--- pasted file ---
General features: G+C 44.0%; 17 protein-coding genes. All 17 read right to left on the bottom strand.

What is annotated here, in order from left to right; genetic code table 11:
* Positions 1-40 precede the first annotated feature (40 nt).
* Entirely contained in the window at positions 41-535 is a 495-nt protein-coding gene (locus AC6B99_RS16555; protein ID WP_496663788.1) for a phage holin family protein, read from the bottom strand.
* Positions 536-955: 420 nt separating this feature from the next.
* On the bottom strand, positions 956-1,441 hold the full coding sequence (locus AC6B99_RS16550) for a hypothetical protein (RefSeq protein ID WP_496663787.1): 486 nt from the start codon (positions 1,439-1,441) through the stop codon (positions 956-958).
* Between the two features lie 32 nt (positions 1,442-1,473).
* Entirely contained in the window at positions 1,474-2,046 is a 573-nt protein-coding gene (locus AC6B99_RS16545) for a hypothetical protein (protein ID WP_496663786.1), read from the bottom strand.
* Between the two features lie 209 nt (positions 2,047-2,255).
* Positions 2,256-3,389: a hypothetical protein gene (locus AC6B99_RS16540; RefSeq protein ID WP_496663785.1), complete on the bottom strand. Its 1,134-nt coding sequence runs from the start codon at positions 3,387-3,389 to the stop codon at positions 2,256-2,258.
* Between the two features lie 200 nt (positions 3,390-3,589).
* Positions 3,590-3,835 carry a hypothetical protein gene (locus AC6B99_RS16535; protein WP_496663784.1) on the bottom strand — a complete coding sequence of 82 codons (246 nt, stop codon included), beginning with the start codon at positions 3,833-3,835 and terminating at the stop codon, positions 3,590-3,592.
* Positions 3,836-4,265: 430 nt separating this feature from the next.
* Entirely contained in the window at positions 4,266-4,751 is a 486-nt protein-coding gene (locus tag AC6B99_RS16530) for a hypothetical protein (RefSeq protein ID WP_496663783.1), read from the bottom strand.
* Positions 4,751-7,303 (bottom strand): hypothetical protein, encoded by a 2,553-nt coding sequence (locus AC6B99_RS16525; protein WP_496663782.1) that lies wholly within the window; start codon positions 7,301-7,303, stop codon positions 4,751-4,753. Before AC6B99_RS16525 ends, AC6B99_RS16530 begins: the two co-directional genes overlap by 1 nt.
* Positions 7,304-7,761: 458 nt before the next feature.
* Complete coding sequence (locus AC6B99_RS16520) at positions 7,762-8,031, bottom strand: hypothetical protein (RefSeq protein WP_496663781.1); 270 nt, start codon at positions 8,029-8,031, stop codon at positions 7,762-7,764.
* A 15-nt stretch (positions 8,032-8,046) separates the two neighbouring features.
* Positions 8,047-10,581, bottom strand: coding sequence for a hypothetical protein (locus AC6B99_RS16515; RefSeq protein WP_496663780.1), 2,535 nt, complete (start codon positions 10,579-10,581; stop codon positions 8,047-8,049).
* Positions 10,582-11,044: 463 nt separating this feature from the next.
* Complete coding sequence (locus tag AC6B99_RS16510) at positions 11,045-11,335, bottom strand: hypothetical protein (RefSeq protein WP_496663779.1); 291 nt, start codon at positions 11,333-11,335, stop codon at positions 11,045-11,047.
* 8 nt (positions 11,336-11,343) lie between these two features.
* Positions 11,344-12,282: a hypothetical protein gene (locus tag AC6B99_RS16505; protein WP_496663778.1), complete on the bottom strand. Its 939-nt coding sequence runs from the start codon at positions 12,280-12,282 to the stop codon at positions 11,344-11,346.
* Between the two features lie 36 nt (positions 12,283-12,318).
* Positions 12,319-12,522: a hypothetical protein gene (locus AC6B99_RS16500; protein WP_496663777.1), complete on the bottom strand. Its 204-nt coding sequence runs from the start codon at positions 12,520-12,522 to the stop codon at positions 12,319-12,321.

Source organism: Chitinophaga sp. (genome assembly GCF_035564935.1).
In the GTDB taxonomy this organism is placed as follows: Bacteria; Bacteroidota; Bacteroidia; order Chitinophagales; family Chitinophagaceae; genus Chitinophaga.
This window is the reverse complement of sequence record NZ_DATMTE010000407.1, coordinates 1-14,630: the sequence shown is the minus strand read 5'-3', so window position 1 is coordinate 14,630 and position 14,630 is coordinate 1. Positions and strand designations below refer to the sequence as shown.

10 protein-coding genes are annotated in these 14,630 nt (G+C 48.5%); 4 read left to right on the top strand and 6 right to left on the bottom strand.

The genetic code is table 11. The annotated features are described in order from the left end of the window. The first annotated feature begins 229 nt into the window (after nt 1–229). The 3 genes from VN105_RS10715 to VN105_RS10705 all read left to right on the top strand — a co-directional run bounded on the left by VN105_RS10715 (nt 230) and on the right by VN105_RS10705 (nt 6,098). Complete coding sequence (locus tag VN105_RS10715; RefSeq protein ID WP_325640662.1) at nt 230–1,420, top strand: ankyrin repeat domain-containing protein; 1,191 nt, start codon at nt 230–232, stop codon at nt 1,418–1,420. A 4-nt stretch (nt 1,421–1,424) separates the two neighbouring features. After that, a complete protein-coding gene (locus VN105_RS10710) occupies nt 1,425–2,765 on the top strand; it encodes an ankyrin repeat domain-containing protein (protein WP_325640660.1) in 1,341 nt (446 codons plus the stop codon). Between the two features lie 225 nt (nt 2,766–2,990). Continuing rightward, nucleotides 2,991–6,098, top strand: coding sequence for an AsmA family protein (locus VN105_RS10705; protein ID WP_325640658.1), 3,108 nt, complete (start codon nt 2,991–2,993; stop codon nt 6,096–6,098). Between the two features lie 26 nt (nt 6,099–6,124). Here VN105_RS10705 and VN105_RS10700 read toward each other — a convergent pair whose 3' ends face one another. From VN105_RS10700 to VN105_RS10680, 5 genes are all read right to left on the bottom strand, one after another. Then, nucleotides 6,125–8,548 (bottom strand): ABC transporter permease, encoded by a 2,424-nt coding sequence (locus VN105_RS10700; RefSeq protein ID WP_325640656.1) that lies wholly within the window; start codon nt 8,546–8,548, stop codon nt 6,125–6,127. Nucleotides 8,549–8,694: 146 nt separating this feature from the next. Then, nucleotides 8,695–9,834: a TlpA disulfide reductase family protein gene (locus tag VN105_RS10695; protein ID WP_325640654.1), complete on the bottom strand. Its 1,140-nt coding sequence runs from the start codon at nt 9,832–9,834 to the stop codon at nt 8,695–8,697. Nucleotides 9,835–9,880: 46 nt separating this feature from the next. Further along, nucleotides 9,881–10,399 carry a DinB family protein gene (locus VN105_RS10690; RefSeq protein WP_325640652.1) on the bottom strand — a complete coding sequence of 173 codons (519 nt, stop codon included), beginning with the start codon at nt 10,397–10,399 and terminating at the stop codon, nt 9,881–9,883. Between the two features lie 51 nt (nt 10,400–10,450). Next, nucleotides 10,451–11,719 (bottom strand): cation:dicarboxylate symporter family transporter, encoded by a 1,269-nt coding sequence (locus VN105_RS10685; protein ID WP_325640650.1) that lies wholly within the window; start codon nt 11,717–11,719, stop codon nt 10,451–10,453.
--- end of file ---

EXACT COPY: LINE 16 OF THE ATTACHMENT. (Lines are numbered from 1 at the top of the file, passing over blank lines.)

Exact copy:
* Positions 7,304-7,761: 458 nt before the next feature.